When you list your sources in an APA paper, the third part of an entry is usually the title. Here we review the basic rules for citing titles in your reference list.
Rules for Titles
Typically, only the first word of a title is capitalized:
Postprandial mood swings in adults who eat their lunch before 11 o’clock.
Exceptions are proper names and the first word of a subtitle:
Studies in obsessive compulsive disorder: The case of the Oxford comma.
As you can tell, you don’t need to use quotation marks for titles.
Use italics for titles of standalone works (e.g., books, websites) and for the names of periodicals:
Social hierarchy and towel whipping during the middle school years. (book)
Journal of Interracial Dating (periodical)
Don’t use italics when a work is part of a longer work (as with an article published in a periodical).
If your source contains extra information that relates to your title (edition, number, etc.), you can add it in parentheses:
Famous Freudian slips: The complete anals (Vols. 1-11).
Frank conversations with Frank (3rd ed., Vol. 2).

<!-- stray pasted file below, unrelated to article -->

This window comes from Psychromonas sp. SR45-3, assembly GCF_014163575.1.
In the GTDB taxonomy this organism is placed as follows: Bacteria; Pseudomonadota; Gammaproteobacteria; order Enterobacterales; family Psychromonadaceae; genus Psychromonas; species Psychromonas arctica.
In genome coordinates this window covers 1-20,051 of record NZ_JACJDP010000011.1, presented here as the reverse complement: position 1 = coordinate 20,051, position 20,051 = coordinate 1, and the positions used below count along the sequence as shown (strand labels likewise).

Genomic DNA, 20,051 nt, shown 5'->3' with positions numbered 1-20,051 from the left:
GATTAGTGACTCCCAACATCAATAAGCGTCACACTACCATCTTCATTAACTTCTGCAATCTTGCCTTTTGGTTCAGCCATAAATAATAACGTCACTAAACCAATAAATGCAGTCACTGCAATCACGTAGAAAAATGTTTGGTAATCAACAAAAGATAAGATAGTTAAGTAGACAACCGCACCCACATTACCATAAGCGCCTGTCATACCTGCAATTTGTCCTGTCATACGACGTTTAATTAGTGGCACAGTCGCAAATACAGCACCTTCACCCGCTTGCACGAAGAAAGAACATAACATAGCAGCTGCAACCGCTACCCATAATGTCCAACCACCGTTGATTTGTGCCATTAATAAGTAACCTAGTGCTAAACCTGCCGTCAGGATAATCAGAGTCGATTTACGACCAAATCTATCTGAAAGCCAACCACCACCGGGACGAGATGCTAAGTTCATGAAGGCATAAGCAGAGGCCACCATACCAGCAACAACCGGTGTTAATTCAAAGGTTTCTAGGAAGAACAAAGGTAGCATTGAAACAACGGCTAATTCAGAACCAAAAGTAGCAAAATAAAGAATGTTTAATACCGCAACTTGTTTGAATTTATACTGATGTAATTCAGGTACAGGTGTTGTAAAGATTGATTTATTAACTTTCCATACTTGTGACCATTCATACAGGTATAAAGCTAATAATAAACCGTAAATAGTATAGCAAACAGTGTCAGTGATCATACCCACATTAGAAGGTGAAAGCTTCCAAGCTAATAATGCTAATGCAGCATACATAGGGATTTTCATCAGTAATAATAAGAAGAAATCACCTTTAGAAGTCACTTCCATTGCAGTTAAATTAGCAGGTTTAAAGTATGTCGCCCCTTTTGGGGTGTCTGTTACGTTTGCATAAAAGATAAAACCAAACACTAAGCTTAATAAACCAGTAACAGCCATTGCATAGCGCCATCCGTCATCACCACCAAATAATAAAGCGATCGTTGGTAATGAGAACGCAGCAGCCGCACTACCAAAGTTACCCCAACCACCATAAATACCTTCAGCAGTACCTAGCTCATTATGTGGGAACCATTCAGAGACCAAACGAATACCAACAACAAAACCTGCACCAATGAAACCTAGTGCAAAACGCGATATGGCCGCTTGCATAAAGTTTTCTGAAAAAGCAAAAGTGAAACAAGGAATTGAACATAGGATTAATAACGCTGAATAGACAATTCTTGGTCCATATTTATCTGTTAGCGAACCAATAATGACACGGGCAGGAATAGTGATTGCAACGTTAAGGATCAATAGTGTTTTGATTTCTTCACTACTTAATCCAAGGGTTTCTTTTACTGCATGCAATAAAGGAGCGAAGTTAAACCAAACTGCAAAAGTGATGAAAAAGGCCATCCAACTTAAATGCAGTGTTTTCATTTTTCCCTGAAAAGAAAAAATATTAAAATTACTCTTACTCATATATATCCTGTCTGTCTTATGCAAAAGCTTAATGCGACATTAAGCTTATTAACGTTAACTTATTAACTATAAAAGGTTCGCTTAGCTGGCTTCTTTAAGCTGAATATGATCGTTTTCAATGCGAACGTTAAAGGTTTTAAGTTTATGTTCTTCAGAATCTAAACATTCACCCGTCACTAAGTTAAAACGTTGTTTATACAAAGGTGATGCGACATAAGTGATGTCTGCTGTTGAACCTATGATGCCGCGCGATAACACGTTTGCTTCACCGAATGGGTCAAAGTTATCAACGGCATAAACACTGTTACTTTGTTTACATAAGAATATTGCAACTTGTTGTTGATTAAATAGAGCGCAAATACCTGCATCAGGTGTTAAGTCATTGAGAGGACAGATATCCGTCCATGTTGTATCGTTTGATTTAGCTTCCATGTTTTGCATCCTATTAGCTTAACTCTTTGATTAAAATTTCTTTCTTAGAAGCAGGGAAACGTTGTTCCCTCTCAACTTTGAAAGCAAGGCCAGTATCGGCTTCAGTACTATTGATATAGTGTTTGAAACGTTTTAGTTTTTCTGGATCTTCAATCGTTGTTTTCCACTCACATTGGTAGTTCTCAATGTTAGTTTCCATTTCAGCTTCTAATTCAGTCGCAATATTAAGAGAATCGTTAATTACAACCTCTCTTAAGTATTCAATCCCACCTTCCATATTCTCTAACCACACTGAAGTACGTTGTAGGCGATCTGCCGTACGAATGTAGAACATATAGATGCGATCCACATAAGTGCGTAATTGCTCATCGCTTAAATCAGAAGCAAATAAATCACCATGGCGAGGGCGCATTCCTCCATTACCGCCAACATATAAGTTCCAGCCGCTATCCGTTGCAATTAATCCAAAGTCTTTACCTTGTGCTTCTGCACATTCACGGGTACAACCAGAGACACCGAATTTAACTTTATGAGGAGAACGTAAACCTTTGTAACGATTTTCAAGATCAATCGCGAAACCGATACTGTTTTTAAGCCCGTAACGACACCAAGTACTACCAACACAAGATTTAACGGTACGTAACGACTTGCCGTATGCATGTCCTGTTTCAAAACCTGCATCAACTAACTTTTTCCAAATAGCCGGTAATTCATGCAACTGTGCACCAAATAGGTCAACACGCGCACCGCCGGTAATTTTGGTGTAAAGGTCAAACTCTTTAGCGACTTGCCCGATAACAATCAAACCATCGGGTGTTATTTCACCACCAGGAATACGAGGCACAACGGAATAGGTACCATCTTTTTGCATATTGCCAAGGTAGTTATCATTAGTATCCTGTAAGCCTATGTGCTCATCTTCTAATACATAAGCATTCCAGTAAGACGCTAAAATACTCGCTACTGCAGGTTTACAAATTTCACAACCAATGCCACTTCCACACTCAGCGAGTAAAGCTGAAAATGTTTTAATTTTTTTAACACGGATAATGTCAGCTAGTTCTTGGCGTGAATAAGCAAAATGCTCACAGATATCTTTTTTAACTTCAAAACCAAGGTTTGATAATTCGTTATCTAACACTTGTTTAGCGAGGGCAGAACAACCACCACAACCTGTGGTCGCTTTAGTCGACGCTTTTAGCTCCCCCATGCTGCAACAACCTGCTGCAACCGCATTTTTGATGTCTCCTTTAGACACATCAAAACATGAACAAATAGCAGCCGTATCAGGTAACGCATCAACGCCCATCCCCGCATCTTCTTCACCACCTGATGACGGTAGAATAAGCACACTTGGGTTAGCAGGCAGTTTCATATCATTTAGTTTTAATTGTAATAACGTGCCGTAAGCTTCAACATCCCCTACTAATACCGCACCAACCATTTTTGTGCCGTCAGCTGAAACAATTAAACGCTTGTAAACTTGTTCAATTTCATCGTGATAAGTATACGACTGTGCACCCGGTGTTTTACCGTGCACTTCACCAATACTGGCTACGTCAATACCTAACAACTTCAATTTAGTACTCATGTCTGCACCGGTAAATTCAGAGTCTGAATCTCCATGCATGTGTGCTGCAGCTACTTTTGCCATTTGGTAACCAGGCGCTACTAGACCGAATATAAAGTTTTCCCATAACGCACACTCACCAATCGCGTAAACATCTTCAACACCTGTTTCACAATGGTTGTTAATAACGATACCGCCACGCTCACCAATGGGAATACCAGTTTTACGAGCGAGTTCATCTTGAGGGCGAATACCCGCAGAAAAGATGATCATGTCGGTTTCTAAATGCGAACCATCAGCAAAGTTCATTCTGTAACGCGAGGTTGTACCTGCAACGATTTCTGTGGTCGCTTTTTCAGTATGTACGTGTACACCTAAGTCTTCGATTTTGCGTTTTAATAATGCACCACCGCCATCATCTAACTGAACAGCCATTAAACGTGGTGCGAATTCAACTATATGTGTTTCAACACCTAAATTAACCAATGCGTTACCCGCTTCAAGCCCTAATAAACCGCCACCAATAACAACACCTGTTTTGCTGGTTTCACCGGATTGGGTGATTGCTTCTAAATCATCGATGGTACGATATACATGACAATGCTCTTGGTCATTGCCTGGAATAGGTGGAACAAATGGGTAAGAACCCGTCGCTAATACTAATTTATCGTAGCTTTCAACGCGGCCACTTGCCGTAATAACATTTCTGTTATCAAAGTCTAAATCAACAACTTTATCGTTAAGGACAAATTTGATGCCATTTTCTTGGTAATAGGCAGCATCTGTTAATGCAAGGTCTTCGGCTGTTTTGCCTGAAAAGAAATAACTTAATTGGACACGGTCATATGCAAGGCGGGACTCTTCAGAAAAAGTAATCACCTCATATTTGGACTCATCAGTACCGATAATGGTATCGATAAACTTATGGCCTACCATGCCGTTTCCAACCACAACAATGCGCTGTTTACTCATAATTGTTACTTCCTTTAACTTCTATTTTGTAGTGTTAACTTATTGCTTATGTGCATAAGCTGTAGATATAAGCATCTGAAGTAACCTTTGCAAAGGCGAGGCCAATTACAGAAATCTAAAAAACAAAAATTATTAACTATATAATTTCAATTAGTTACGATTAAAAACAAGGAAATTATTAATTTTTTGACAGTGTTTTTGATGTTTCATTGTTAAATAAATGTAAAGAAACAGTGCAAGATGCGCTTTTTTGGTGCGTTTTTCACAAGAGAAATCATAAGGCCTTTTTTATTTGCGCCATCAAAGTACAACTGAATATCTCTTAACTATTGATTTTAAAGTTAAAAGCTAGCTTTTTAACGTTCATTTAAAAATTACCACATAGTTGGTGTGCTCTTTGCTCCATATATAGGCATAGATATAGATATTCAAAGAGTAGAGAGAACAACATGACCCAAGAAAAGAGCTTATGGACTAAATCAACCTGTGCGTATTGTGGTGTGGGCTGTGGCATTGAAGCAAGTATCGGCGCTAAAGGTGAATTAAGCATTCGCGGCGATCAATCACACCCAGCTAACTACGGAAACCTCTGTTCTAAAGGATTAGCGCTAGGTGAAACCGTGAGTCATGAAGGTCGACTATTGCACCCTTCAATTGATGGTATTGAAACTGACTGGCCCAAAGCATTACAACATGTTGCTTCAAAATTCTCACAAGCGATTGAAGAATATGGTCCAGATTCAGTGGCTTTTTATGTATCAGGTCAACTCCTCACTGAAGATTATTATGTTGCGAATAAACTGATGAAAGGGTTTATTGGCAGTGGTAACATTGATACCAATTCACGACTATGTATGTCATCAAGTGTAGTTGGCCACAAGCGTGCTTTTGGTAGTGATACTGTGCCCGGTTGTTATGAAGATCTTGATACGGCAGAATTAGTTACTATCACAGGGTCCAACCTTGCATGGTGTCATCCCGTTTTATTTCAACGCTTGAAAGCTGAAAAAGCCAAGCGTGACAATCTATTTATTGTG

Frequency of calf muscle spasms in left handed adolescent swimmers (Publication No. Gr8-WRK-U2).
If your source lacks a title, you can substitute a description in square brackets:
[Photograph of latrinalia at Leicester train station].
For comments and social media posts that lack a title, it is customary to provide the first 20 words of the text.
Description of the Source
Sometimes it may be helpful to add a brief description of the source. This is especially the case for unusual sources:
Colonel Brandon’s flannel waistcoat [DVD]
Capitalize only the first word in square brackets. Here are some sample descriptions:
[Unpublished doctoral dissertation]
[Comment on the article, “Five ways to rejuvenate your relationship”]
For more information about citing titles, please see pp. 291-93 of the Publication Manual of the American Psychological Edition (7th ed.).